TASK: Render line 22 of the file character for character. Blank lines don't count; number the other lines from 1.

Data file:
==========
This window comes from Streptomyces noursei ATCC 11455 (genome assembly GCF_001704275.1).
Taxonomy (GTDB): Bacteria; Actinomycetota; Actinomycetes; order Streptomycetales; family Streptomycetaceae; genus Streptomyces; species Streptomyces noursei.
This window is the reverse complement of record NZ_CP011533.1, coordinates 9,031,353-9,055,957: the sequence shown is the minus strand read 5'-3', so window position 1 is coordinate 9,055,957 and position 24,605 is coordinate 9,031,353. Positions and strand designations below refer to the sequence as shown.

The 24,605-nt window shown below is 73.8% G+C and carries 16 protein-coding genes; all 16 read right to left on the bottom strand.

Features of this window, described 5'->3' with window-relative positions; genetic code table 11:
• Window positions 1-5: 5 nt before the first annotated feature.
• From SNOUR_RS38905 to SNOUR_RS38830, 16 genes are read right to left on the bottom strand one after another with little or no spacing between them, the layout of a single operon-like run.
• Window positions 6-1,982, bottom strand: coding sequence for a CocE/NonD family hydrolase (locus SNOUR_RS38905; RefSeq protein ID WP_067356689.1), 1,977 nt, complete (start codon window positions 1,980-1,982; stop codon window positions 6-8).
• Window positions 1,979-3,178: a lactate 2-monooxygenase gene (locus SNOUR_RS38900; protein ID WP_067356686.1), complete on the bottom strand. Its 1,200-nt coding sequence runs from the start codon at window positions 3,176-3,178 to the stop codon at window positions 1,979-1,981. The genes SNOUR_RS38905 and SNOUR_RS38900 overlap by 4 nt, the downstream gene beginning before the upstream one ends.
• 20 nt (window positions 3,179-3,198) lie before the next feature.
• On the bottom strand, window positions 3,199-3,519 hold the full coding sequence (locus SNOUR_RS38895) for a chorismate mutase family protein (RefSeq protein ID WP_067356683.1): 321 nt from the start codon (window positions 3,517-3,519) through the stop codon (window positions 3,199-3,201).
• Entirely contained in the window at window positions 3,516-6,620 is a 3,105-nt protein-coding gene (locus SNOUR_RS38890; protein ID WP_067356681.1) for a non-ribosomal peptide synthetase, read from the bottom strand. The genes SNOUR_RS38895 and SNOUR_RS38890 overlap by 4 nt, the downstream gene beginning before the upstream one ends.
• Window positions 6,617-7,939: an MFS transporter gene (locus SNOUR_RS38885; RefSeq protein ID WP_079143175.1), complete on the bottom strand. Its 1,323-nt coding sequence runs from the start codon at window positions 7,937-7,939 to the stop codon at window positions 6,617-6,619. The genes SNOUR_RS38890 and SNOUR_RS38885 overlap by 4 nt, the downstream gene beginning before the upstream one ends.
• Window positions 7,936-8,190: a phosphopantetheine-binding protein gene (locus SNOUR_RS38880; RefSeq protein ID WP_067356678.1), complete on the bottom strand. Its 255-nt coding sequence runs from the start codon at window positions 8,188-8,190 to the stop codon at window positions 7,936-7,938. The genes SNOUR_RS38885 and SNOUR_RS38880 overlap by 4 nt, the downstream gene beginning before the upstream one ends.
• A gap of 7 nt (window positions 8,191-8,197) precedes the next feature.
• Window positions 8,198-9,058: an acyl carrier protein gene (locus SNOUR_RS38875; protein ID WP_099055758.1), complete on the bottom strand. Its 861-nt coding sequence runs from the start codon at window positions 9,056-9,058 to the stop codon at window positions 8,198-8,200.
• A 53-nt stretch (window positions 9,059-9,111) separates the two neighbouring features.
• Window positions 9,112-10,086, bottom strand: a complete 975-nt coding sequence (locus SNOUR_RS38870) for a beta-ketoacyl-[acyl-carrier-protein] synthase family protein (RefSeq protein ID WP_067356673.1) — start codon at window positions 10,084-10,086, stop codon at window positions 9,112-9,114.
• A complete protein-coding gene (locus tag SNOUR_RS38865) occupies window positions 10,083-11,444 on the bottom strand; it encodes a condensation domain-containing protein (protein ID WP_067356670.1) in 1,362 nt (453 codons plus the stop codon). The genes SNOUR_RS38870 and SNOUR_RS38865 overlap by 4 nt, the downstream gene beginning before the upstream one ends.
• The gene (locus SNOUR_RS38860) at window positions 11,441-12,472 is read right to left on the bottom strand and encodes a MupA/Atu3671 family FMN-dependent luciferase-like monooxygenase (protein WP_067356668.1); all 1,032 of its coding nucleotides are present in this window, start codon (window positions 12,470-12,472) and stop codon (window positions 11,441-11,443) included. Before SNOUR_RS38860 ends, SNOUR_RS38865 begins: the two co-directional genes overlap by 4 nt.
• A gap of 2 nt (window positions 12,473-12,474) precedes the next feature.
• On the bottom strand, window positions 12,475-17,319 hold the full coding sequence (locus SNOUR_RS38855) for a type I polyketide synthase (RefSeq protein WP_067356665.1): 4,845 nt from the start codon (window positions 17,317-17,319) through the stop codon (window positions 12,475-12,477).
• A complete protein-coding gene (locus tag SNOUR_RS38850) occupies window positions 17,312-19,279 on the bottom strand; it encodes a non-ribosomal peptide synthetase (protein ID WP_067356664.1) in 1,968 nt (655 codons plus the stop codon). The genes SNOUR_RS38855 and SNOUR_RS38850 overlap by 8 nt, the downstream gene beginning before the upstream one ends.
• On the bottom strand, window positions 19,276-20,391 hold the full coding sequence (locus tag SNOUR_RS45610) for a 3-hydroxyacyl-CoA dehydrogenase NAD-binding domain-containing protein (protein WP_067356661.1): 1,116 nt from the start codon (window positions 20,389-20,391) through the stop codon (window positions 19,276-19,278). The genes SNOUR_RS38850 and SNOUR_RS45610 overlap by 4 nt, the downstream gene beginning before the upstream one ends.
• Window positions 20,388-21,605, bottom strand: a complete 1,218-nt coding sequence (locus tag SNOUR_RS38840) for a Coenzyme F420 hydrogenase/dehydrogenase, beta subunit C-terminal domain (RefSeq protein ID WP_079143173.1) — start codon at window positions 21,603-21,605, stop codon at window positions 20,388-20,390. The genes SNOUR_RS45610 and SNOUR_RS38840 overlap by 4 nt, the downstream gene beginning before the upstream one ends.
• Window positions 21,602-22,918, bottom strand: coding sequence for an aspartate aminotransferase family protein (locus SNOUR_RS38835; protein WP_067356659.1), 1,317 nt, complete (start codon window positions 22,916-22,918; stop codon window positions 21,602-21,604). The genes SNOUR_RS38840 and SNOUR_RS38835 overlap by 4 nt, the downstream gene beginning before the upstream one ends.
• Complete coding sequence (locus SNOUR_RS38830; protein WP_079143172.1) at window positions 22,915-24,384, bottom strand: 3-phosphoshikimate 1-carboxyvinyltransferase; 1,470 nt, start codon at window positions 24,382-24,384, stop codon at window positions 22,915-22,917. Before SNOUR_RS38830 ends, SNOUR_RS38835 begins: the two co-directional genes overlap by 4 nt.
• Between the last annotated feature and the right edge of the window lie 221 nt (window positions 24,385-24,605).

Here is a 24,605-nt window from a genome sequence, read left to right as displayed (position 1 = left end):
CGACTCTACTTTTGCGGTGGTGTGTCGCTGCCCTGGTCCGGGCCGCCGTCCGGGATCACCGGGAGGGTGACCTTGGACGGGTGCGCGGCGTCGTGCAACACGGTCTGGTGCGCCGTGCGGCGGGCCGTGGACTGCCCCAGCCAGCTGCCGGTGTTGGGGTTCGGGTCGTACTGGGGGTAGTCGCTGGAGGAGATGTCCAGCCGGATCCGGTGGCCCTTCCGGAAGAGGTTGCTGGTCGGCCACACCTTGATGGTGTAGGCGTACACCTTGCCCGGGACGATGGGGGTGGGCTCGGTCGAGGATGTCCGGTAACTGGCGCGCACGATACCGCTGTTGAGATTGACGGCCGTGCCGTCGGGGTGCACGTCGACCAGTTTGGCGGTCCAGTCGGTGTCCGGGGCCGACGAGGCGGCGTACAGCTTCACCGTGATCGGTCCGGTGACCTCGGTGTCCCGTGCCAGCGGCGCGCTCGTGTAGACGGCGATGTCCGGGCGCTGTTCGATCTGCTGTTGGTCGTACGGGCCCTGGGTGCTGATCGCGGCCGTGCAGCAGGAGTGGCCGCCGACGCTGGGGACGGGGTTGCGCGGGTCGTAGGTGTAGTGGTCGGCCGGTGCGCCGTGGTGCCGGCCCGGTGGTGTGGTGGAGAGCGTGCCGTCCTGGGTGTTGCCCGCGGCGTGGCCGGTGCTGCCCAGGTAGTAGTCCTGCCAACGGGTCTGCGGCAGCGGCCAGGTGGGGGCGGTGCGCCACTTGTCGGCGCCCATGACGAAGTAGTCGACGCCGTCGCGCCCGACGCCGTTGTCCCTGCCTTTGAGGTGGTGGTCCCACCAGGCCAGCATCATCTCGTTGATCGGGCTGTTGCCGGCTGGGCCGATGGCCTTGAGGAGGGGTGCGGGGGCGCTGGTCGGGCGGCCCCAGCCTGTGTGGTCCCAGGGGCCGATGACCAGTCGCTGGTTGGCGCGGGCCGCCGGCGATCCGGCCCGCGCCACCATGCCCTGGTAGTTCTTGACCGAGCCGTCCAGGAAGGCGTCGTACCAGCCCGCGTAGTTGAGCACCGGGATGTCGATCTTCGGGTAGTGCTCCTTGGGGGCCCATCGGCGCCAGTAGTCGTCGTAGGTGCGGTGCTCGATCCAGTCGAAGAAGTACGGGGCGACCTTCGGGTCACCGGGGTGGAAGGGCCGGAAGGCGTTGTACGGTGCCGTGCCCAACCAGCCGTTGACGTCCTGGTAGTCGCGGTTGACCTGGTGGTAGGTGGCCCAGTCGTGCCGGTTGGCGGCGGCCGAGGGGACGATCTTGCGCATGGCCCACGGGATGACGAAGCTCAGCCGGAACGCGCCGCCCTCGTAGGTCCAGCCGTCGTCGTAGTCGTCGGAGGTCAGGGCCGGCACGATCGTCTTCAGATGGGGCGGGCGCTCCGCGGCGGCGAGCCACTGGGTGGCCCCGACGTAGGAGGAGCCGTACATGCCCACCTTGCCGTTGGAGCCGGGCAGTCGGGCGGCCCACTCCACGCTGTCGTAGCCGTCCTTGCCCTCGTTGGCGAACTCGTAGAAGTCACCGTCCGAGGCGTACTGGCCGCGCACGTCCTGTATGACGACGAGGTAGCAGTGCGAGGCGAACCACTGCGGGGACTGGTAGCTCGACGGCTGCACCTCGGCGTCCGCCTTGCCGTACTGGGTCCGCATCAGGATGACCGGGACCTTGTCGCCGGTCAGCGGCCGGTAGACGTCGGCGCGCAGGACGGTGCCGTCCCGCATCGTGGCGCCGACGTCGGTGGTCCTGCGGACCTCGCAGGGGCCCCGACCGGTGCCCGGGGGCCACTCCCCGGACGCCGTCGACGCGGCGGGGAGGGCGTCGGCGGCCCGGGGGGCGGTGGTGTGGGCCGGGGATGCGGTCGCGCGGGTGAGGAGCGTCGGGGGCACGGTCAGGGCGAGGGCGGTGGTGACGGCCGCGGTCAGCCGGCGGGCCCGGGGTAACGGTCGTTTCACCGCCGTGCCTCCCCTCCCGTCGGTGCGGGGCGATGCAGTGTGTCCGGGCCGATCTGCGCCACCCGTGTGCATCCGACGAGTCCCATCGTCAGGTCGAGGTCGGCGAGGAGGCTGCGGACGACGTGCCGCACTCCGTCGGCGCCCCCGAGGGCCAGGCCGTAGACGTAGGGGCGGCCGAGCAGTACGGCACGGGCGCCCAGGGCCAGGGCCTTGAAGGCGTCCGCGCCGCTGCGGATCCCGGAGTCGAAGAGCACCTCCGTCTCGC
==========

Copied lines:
• On the bottom strand, window positions 12,475-17,319 hold the full coding sequence (locus SNOUR_RS38855) for a type I polyketide synthase (RefSeq protein WP_067356665.1): 4,845 nt from the start codon (window positions 17,317-17,319) through the stop codon (window positions 12,475-12,477).